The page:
My friend Phooky predicts that children born now will grow up with the same attitude towards printed paper books that I, having been born in the 80s, have towards vinyl records.
This prediction invariably causes our bibliophile friends to clutch their dead trees close to their chest, screaming “no, that could never happen,” and retreat into the stacks of books. As though the digital book revolution might bring with it some sort of mass burning. But friends (Romans, countrymen), I’ve had my nook for just over four months now. I have seen the future and I welcome our new e-paper overlords with open arms.
Before I got my nook, I couldn’t tell you the last book I’d read that wasn’t an O’Reilly manual. Reading wasn’t something I really did for fun, and it certainly wasn’t something I’d take with me on a trip. I’ve read more books, fiction and nonfiction, in the last four months than I have in the previous four years. For those of you on the fence about getting an ebook reader, I present my list of reasons digital readers will reign supreme over paper.
My nook remains the same weight, no matter how thick the book I’m reading. I have a herniated disc in my neck, so carrying even a purse around for a day is a big deal. Anyone who has ever lugged a copy of Harry Potter and the Half-Blood Prince can appreciate having a smaller form factor.
On the same note, I live in a 1000 square foot condo which, while spacious for New York standards, is pretty much out of space to store books. My nook on the other hand still has plenty of space in its on-board memory. Not to mention expansion cards.
Carrying an entire library around in your bag is amazing. I’m in the middle of about 4 different books, and can switch between them as the mood strikes. A few weeks ago I got trapped on the subway for an hour, finished the book I was reading, and started right up with the sequel.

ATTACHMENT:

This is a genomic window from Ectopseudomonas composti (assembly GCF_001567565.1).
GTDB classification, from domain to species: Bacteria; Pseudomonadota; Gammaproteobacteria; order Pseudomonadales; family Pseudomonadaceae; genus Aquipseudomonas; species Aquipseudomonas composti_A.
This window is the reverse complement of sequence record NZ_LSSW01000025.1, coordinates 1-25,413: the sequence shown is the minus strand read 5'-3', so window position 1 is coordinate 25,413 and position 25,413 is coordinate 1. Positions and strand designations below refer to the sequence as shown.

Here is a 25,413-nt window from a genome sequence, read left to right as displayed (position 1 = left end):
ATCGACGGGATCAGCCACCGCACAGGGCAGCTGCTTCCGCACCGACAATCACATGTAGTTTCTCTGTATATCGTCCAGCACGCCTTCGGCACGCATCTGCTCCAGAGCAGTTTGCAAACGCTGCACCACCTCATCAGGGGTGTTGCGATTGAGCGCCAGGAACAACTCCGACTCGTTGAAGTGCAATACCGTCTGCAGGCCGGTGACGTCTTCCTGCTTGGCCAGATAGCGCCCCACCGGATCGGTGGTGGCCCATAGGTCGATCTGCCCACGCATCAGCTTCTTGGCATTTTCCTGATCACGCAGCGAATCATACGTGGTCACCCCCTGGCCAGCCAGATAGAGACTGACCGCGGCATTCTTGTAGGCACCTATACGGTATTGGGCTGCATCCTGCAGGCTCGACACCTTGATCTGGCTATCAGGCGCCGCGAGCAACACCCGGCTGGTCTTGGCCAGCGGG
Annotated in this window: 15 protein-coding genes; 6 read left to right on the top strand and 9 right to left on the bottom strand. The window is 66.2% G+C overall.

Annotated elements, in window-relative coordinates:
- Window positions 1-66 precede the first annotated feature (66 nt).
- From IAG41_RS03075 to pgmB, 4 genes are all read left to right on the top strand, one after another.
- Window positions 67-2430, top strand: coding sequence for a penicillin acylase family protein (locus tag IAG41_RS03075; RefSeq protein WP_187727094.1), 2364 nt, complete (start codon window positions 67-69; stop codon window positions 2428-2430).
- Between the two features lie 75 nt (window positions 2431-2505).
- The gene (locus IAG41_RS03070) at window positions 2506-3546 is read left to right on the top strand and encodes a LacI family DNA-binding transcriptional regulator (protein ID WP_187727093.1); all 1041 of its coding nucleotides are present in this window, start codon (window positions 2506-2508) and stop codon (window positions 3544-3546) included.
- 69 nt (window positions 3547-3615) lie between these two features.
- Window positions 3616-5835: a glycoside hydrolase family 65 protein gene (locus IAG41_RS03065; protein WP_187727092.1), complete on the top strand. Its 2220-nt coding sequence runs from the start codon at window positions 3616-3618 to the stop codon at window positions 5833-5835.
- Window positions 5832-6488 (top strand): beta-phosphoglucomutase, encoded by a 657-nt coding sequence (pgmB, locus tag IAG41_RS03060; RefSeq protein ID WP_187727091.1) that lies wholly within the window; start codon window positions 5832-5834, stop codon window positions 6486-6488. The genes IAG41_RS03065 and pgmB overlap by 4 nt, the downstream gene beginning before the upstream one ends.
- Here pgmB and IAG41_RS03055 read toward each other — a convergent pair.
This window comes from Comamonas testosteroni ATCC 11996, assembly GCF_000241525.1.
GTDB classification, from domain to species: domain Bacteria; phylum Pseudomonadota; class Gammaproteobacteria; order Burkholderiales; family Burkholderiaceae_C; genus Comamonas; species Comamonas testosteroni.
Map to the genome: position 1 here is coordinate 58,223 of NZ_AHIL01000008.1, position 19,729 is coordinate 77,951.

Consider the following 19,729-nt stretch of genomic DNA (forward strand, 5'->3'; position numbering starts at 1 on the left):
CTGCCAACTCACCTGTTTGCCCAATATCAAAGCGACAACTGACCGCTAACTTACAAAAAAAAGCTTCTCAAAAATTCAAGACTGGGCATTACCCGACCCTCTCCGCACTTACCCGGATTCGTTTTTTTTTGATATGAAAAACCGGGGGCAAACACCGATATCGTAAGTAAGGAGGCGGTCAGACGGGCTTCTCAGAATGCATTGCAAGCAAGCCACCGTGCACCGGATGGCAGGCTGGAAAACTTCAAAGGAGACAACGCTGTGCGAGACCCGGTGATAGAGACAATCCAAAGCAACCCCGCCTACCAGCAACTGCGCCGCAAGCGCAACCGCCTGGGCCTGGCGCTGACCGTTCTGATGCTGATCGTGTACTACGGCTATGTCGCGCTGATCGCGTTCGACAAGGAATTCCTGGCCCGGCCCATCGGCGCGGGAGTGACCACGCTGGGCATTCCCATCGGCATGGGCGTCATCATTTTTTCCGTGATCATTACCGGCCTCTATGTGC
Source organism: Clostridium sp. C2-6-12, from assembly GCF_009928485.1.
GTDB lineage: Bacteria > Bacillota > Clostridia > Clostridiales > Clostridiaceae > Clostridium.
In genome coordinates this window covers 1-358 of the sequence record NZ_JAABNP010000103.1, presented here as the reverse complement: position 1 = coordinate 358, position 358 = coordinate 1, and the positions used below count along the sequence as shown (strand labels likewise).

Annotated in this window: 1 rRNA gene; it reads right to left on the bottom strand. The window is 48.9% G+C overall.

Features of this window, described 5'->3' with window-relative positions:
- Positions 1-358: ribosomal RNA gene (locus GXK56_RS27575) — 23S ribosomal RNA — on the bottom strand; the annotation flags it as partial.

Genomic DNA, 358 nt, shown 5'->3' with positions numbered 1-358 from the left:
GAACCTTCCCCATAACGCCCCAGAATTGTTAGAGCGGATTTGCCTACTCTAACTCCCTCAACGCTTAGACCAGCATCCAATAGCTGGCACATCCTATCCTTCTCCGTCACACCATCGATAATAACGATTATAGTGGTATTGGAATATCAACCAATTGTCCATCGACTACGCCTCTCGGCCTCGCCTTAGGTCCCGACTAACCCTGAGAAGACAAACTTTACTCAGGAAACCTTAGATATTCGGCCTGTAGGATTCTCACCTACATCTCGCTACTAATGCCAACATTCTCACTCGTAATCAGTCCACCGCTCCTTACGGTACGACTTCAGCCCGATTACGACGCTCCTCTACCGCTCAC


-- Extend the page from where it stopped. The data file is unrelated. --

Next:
With an ebook, your reading selections are your own dang business. If I want to read Twilight, I can do so without embarrassment. Sure, in a perfect world no one would need to feel embarrassed about their reading material of choice. But frankly, no one wants to be caught reading a self-help book on finding your inner tree spirit when they run into their boss on the A-train.
If I decide at 3am that I really, really want to read David Sedaris’s latest, I can have it downloaded and waiting for me on my nook in the time it would take me to find pants, let alone a 24 hour book store.
I should mention that in the coming revolution, we’re going to end up killing brick-and-mortar stores which sell intellectual property (books, music, programs). Large chain bookstores will slowly die. And small locally-owned bookstores will need to take a lesson from the record stores that are still around if they want to survive the transition. Every time I visit my parents I heave a sigh of relief that Hole in the Wall Books is still open. Many great bookstores won’t make it, and the loss will be no small tragedy.
Still, despite everything I love about my nook, the current hardware and software available for digital book readers isn’t there yet. There are still format wars being fought, and not nearly enough books available in digital format. While I love the nook hardware, the software is pretty weak. And there are some types of books, like textbooks, which none of the current ebook readers handle particularly well. So lovers of dead trees have no fear, the end of printed books is still some time off.
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